At step O, this new transformation matrix is applied to the points of frame 3.
At step P (300), the points in frame 3 after the transformation operation is performed are added to the global container.
At step Q (304), the process of steps A–P of
At step R, all the transformation matrices [T]2′ . . . [T]N′ are stored on the hard disk of the back office server. These transformation matrices are used whenever the finished global container (complete three-dimensional model) needs to be generated again at a later date (or on another workstation). The model is generated by simply applying [T]2′ . . . [T]N′ to the raw frame data comprising frames 2 . . . N.
At step S, the global container is displayed to the user. This can be on the monitor of the back office server 28 or on the monitor 20 of the scanning station 16 (
The number of points to register indicates the minimum amount of overlap in points (within boundary R) needed to attempt a registration. An “accelerate” factor is shown, with a value of 1.6. This means that the points are moved in the X, Y and Z directions in the transformation matrix by an amount of the net normal vector multiplied by the accelerate factor. The use of an accelerate factor has been found to reduce the number of iterations required to meet the quality index.
The maximum iteration count value is a stop value to keep the process from running into an endless loop. The overlap size value is a limit, in terms of mm2, of the size where registration is performed. This serves to screen out stray points from the registration algorithm. The minimum quota of active points is a minimum amount of overlap between two frames before registration will be attempted, expressed as a fraction of 1. The maximum triangle size is a filter to filter out triangle sizes where the size of the triangle is too large, indicating a stray data point. The maximal edge length is simply the maximum permissible length of one side of one of the triangle surfaces. The Maximal count of unsuccessful files is the number of unsuccessful sequential registrations before a failure of the registration process will be declared.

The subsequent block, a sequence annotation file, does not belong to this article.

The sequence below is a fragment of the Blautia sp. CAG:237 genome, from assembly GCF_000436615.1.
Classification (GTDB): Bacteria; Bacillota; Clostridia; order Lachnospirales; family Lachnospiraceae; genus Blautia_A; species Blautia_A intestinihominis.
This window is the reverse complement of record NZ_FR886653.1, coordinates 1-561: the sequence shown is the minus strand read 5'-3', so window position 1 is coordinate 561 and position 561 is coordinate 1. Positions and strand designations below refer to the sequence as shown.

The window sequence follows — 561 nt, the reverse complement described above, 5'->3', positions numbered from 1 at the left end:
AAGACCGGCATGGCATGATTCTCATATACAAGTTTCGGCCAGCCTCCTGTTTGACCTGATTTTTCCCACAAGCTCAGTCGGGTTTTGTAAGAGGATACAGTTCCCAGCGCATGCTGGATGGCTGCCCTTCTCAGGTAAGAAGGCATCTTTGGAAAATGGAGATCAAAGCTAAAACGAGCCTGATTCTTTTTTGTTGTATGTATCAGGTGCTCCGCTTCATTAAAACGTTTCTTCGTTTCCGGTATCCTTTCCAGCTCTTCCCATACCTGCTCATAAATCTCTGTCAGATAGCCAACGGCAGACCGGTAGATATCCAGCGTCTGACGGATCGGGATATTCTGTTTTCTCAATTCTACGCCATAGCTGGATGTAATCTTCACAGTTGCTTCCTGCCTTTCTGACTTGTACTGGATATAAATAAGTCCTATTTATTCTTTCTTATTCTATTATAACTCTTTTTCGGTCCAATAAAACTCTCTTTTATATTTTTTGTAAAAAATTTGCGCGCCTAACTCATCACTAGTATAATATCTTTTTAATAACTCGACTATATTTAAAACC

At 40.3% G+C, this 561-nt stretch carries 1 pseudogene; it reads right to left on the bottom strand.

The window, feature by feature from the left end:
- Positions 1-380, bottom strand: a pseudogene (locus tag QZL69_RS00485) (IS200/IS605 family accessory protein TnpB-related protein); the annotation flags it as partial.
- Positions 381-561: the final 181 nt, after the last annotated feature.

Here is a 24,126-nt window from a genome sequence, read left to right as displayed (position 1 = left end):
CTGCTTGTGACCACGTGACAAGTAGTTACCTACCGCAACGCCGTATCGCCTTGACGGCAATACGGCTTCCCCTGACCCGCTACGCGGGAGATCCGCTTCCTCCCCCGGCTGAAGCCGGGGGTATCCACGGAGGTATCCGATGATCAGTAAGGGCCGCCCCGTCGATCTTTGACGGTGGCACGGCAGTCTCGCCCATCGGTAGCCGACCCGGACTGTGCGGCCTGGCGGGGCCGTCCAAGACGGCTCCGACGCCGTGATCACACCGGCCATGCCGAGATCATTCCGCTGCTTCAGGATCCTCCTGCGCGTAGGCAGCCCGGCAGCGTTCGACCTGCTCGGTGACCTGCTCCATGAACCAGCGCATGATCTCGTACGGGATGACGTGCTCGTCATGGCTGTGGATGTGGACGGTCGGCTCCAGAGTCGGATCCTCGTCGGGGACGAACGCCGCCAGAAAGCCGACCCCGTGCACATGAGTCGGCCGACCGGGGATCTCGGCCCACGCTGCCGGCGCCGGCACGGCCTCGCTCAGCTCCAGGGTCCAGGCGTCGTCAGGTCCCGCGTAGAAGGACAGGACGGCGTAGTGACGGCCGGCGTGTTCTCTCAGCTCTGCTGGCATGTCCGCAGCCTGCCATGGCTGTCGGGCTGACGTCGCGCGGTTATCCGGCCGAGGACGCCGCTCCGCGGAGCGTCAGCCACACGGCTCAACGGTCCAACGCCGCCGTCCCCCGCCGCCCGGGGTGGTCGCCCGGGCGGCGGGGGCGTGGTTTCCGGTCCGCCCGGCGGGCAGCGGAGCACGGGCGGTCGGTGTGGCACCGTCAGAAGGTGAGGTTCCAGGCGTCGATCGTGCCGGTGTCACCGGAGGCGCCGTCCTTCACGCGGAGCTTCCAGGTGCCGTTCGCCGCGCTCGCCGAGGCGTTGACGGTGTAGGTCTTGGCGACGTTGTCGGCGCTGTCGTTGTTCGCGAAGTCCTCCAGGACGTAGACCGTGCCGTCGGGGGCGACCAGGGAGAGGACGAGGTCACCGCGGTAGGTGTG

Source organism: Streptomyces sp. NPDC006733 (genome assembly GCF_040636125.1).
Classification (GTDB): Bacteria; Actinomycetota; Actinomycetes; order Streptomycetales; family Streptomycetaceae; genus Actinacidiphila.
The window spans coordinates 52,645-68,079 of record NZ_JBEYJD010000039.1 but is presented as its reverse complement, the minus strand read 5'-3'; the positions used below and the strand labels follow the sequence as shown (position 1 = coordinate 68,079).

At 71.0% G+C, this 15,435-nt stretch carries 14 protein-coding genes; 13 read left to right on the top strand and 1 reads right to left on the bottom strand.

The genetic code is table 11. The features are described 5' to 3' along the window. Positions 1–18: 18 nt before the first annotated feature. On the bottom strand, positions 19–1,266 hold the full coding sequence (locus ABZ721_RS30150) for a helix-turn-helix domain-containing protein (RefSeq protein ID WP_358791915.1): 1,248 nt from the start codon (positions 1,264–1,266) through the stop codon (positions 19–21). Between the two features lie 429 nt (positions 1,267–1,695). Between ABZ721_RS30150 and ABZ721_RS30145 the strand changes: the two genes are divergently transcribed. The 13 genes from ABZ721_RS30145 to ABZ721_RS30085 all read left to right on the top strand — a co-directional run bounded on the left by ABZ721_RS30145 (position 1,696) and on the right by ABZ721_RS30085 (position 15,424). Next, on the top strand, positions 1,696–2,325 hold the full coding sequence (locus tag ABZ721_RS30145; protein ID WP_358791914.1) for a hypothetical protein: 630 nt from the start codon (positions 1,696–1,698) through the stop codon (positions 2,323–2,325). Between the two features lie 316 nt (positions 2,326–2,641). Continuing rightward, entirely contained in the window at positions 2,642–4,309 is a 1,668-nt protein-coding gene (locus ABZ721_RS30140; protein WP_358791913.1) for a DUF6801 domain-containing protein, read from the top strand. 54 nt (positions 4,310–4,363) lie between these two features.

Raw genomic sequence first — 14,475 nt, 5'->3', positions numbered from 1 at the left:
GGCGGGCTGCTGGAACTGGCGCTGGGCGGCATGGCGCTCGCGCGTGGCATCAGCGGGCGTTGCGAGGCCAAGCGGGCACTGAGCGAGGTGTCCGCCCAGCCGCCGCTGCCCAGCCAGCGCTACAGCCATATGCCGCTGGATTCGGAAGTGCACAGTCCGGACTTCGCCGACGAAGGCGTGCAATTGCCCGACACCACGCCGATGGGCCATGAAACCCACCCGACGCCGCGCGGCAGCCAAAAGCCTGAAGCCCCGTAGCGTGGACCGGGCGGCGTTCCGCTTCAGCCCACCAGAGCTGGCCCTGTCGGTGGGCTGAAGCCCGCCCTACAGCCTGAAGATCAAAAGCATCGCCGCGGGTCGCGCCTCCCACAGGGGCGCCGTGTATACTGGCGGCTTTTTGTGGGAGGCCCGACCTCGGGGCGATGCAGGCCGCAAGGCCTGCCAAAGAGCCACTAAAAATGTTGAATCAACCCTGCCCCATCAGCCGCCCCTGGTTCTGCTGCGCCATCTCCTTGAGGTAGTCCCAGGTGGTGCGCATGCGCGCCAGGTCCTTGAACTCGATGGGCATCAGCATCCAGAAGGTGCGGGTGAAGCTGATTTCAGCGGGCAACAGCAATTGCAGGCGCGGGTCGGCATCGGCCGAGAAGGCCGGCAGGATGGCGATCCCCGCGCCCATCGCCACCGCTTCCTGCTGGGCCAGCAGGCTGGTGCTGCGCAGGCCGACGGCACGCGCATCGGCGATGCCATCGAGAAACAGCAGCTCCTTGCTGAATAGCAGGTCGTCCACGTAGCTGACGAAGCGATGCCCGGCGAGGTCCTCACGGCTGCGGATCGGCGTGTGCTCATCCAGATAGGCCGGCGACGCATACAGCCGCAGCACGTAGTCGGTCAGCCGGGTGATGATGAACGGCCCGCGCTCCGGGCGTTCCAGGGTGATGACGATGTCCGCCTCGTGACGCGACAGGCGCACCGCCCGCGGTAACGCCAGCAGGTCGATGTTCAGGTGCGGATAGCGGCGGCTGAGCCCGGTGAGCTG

The data from the last twenty iterations, and the final result, of a registration of frame 2 to frame 1 in a typical scan of teeth are shown in
D. Segment Registration
When scanning any object, such as teeth, the situation may arise in which the operator of the scanning cannot capture all the surfaces of the object in one scanning pass. The interruption may be due to the need to physically move the scanner to a location that is impossible to reach from one location, the need for the patient to take a break from the scanning, or some other reason. When scanning teeth of a single jaw, the scanning is typically performed in two or three different segments. First, one side of the jaw is scanned, then the front of the jaw, and then the other side of the jaw. In this situation, there are three different segments of the object. All the frames of each segment are registered to each other, typically using a frame to frame registration. Then the segments are registered to each other. After this has been done, a cumulative registration is performed of the entire jaw.
To perform the segment registration, there must be some way of indicating where at least one point in one segment is common to another segment. Segment registration thus requires some overlap between segments. The scanning workstation provides a mechanism to indicate at least one point where two different segments overlap. In the case of the scanning of teeth, the operator of the scanner will typically include the canine teeth in scans of both sides of the jaw, and in the scan of the front of the teeth. The operator can also be instructed to scan these teeth in the side and front segments. Therefore, the segment registration proceeds by the user selecting or indicating a point on the canine teeth to use for performing segment registration. A procedure referred to herein as “landmarking” is used to select the point used to register segments. It will be understood that a similar process will be performed when scanning other types of objects where more than one segment was used to completely scan the object.
The purpose of the landmarking shown in
The tooth numbering convention shown in
Since these canines overlap their respective side scan, and since the X, Y and Z coordinates of the point on the labial surface of the tooth where the landmark is placed is assigned in the computer, it is now possible to register the front segment shown in